As enterprises move towards private, public, and hybrid clouds, independent software vendors (ISVs) will find a fast growing market for cloud-ready applications, ODay said. This emerging market will prompt ISVs to turn to cloud computing providers to deliver their solutions via cloud APIs, ultimately giving ISVs cloud capability. ODay believes that ISVs will develop APIs that will provide a foundation to automate and manage workloads between private and public cloud architectures.
One problem with this vision, though, is scale. A big cloud computing misconception is that applications automatically scale when you put them into the cloud, Ciscos Tucker said. The reality is that while some platform-as-a-service offerings and frameworks do provide some degree of auto-scaling, in general, applications need to be architected to scale. In cloud computing, applications can provision their own resources, so properly architected applications can in fact be made to readily scale either up or down, but this needs to be designed in.
The cloud is fundamentally changing how applications are designed and consumed. Finding ways to factor in legacy applications as the cloud matures will accelerate its adoption. Expect to see vendors who lose out on other cloud opportunities, such as, say, with hosting, refocusing their efforts on bringing legacy applications to the cloud and making sure they are able to scale.
The answer wasnt all that difficult. With proper access control and identity enforcement in place, WiFi spread like wildfire. More interestingly, some of the early business-class WiFi startups, such as BlueSocket and Newbury Networks (now part of Juniper), offered even stronger security, limiting access by role or even physical location.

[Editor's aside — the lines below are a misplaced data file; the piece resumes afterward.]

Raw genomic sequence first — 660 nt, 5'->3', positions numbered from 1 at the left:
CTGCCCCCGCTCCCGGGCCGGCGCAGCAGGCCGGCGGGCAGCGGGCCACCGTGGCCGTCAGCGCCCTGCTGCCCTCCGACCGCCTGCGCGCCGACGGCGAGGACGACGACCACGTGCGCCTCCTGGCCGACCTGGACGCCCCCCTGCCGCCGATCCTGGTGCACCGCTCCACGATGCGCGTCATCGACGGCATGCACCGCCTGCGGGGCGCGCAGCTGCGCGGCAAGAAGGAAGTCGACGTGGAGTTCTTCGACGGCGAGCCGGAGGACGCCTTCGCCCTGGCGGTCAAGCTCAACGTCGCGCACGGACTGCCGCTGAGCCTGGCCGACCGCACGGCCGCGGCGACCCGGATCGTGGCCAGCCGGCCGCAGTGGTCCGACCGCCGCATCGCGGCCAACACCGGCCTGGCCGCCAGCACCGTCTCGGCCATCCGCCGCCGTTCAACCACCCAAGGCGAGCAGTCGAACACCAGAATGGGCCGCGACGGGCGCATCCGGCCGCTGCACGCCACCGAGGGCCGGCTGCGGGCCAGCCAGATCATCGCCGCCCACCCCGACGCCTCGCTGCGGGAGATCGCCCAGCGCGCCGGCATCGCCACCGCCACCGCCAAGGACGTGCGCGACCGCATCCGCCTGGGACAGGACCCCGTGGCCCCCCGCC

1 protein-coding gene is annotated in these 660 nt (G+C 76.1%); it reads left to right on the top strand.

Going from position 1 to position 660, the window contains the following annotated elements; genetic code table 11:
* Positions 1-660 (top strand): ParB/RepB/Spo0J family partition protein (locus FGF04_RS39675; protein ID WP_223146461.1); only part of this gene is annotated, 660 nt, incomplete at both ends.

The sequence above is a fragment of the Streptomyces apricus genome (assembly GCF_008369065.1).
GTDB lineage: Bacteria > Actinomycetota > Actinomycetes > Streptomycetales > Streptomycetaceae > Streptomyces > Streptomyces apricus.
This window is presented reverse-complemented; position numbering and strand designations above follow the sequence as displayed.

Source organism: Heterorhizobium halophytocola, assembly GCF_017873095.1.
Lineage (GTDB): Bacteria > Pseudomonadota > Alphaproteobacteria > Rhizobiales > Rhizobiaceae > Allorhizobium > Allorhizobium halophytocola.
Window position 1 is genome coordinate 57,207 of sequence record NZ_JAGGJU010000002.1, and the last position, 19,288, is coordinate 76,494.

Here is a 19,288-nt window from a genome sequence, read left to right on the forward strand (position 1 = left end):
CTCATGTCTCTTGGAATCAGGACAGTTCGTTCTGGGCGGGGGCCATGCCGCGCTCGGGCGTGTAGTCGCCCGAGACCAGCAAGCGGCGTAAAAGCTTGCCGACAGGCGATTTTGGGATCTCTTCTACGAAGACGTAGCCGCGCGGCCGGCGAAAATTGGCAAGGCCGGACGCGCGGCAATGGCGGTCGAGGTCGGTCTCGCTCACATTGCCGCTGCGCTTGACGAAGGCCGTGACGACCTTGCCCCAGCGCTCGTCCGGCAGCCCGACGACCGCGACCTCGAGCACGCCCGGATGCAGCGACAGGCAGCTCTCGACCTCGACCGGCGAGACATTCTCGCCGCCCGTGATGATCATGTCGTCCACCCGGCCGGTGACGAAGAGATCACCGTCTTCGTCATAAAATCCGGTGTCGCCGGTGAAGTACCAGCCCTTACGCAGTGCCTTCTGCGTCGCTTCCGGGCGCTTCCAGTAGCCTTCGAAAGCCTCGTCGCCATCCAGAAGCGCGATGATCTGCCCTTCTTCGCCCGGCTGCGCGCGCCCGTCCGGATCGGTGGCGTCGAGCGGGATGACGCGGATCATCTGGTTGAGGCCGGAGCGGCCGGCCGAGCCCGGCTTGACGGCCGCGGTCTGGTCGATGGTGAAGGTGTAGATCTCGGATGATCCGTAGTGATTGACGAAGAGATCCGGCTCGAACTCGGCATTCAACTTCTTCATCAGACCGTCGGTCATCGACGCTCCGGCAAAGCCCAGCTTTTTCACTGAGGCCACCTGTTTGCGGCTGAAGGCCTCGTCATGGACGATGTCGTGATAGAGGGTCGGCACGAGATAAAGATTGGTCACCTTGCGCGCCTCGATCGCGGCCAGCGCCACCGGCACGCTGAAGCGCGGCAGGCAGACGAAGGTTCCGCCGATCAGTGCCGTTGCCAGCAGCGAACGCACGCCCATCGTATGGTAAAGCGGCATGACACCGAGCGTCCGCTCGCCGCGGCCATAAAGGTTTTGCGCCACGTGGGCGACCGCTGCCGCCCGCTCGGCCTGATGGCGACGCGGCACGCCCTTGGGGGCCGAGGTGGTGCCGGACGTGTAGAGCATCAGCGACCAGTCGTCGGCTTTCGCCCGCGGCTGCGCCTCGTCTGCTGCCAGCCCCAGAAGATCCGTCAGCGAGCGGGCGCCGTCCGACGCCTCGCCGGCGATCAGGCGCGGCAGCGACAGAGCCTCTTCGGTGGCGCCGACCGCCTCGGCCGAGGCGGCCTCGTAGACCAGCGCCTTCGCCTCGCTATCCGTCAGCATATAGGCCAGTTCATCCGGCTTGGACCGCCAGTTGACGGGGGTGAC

With cloud access and identity enforcement being solved by the likes of SecureAuth and Symplified, could the cloud be ready for the kind of advanced security that helped WiFi mature into an enterprise-class technology?
Duncan Johnston-Watt, CEO of cloud software company CloudSoft believes so. According to Johnston-Watt, intelligent application mobility is the key to broader cloud acceptance.
Intelligent application mobility hinges on the ability to logically decompose a transactional application into fine-grained segments that, once deployed, can then be dynamically migrated under the guidance of policies designed to automatically optimize and govern the use of the cloud infrastructure available -- while doing so without any interruption or degradation of the service, Johnston-Watt said.
Thats all well and good, but this doesnt remove security worries that most CIOs have until you add location to the mix.
When calculations contain sensitive data, a company may have requirements as to where the application runs (i.e. within a certain country). It's imperative developers work with a system that can ensure geographical security so internal and external regulations are met automatically as more precedence is being put on privacy laws, he said.
Location with the cloud is an order of magnitude more difficult than with WiFi. Ten years ago, IT managers were worried about WiFi signals beaming next door, where they could be intercepted. With a cloud-based architecture, CIOs now must worry not only about the typical risky locations, say an unsecured public WiFi network in an airport, but also risks involved with where in the world end users are.
As with a few other items on this list, this problem wont be solved in 2011. It will, though, be one of the issues that enterprises tackle as the cloud becomes ever more mainstream.